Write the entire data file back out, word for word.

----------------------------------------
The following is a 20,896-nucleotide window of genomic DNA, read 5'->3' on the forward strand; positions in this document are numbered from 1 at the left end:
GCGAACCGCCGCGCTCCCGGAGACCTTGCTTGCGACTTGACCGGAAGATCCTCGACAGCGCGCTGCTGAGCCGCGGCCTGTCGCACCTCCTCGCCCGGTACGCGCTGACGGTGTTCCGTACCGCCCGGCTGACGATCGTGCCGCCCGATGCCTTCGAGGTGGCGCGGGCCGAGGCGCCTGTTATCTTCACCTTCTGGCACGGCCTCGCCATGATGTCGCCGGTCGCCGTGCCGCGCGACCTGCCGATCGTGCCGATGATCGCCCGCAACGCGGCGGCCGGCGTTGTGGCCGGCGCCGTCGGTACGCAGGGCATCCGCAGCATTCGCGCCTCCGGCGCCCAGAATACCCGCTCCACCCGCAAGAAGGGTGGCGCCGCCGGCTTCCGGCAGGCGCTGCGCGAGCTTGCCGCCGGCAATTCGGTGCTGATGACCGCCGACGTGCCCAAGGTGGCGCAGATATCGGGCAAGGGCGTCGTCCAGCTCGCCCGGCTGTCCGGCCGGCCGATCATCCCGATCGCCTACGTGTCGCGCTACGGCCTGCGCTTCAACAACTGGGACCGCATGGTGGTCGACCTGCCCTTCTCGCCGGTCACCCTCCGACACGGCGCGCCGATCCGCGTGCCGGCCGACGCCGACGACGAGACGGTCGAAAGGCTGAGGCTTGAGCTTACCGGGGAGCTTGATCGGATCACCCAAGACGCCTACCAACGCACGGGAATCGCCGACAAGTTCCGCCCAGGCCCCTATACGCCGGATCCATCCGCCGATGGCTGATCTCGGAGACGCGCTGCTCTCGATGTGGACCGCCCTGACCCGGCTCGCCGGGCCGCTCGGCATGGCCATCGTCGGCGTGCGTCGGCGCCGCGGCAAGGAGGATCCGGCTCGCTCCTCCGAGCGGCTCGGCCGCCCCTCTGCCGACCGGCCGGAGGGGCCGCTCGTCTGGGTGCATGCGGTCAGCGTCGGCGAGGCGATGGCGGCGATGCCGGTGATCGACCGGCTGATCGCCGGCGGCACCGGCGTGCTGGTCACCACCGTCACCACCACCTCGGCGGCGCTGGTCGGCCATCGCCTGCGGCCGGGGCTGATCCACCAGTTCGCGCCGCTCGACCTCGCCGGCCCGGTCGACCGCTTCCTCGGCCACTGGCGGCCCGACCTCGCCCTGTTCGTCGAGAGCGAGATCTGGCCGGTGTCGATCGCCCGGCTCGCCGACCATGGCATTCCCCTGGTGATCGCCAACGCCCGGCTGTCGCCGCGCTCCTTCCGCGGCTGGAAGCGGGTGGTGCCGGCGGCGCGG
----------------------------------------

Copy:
The following is a 20,896-nucleotide window of genomic DNA, read 5'->3' on the forward strand; positions in this document are numbered from 1 at the left end:
GCGAACCGCCGCGCTCCCGGAGACCTTGCTTGCGACTTGACCGGAAGATCCTCGACAGCGCGCTGCTGAGCCGCGGCCTGTCGCACCTCCTCGCCCGGTACGCGCTGACGGTGTTCCGTACCGCCCGGCTGACGATCGTGCCGCCCGATGCCTTCGAGGTGGCGCGGGCCGAGGCGCCTGTTATCTTCACCTTCTGGCACGGCCTCGCCATGATGTCGCCGGTCGCCGTGCCGCGCGACCTGCCGATCGTGCCGATGATCGCCCGCAACGCGGCGGCCGGCGTTGTGGCCGGCGCCGTCGGTACGCAGGGCATCCGCAGCATTCGCGCCTCCGGCGCCCAGAATACCCGCTCCACCCGCAAGAAGGGTGGCGCCGCCGGCTTCCGGCAGGCGCTGCGCGAGCTTGCCGCCGGCAATTCGGTGCTGATGACCGCCGACGTGCCCAAGGTGGCGCAGATATCGGGCAAGGGCGTCGTCCAGCTCGCCCGGCTGTCCGGCCGGCCGATCATCCCGATCGCCTACGTGTCGCGCTACGGCCTGCGCTTCAACAACTGGGACCGCATGGTGGTCGACCTGCCCTTCTCGCCGGTCACCCTCCGACACGGCGCGCCGATCCGCGTGCCGGCCGACGCCGACGACGAGACGGTCGAAAGGCTGAGGCTTGAGCTTACCGGGGAGCTTGATCGGATCACCCAAGACGCCTACCAACGCACGGGAATCGCCGACAAGTTCCGCCCAGGCCCCTATACGCCGGATCCATCCGCCGATGGCTGATCTCGGAGACGCGCTGCTCTCGATGTGGACCGCCCTGACCCGGCTCGCCGGGCCGCTCGGCATGGCCATCGTCGGCGTGCGTCGGCGCCGCGGCAAGGAGGATCCGGCTCGCTCCTCCGAGCGGCTCGGCCGCCCCTCTGCCGACCGGCCGGAGGGGCCGCTCGTCTGGGTGCATGCGGTCAGCGTCGGCGAGGCGATGGCGGCGATGCCGGTGATCGACCGGCTGATCGCCGGCGGCACCGGCGTGCTGGTCACCACCGTCACCACCACCTCGGCGGCGCTGGTCGGCCATCGCCTGCGGCCGGGGCTGATCCACCAGTTCGCGCCGCTCGACCTCGCCGGCCCGGTCGACCGCTTCCTCGGCCACTGGCGGCCCGACCTCGCCCTGTTCGTCGAGAGCGAGATCTGGCCGGTGTCGATCGCCCGGCTCGCCGACCATGGCATTCCCCTGGTGATCGCCAACGCCCGGCTGTCGCCGCGCTCCTTCCGCGGCTGGAAGCGGGTGGTGCCGGCGGCGCGG